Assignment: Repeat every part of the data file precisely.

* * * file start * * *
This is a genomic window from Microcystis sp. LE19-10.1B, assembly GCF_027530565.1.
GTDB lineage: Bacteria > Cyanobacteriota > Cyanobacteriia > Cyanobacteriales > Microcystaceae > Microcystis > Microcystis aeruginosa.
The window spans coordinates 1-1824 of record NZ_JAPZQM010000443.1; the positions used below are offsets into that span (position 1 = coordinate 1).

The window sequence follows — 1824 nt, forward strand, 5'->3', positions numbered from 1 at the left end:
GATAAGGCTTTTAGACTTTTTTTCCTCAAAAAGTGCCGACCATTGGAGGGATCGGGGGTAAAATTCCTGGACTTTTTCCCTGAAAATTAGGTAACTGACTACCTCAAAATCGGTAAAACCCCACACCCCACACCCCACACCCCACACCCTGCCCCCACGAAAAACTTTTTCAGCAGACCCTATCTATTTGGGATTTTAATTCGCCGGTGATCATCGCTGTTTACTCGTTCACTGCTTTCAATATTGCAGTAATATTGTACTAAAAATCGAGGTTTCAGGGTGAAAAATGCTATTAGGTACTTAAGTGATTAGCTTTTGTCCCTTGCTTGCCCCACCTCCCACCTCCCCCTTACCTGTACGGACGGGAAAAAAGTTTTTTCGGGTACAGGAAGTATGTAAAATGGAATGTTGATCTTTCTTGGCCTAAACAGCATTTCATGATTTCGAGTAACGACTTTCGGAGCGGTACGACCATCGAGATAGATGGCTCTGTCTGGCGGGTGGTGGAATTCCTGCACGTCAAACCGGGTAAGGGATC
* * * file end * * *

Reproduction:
This is a genomic window from Microcystis sp. LE19-10.1B, assembly GCF_027530565.1.
GTDB lineage: Bacteria > Cyanobacteriota > Cyanobacteriia > Cyanobacteriales > Microcystaceae > Microcystis > Microcystis aeruginosa.
The window spans coordinates 1-1824 of record NZ_JAPZQM010000443.1; the positions used below are offsets into that span (position 1 = coordinate 1).

The window sequence follows — 1824 nt, forward strand, 5'->3', positions numbered from 1 at the left end:
GATAAGGCTTTTAGACTTTTTTTCCTCAAAAAGTGCCGACCATTGGAGGGATCGGGGGTAAAATTCCTGGACTTTTTCCCTGAAAATTAGGTAACTGACTACCTCAAAATCGGTAAAACCCCACACCCCACACCCCACACCCCACACCCTGCCCCCACGAAAAACTTTTTCAGCAGACCCTATCTATTTGGGATTTTAATTCGCCGGTGATCATCGCTGTTTACTCGTTCACTGCTTTCAATATTGCAGTAATATTGTACTAAAAATCGAGGTTTCAGGGTGAAAAATGCTATTAGGTACTTAAGTGATTAGCTTTTGTCCCTTGCTTGCCCCACCTCCCACCTCCCCCTTACCTGTACGGACGGGAAAAAAGTTTTTTCGGGTACAGGAAGTATGTAAAATGGAATGTTGATCTTTCTTGGCCTAAACAGCATTTCATGATTTCGAGTAACGACTTTCGGAGCGGTACGACCATCGAGATAGATGGCTCTGTCTGGCGGGTGGTGGAATTCCTGCACGTCAAACCGGGTAAGGGATC